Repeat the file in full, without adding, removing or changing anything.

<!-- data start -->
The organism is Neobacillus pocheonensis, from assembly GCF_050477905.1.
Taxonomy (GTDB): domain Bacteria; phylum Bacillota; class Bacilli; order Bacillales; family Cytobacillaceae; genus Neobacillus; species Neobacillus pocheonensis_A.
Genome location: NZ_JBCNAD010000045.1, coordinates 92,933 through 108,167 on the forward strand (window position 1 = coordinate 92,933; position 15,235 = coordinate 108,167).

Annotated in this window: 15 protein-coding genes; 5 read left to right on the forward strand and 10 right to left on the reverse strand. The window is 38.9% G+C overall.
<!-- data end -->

The organism is Neobacillus pocheonensis, from assembly GCF_050477905.1.
Taxonomy (GTDB): domain Bacteria; phylum Bacillota; class Bacilli; order Bacillales; family Cytobacillaceae; genus Neobacillus; species Neobacillus pocheonensis_A.
Genome location: NZ_JBCNAD010000045.1, coordinates 92,933 through 108,167 on the forward strand (window position 1 = coordinate 92,933; position 15,235 = coordinate 108,167).

Annotated in this window: 15 protein-coding genes; 5 read left to right on the forward strand and 10 right to left on the reverse strand. The window is 38.9% G+C overall.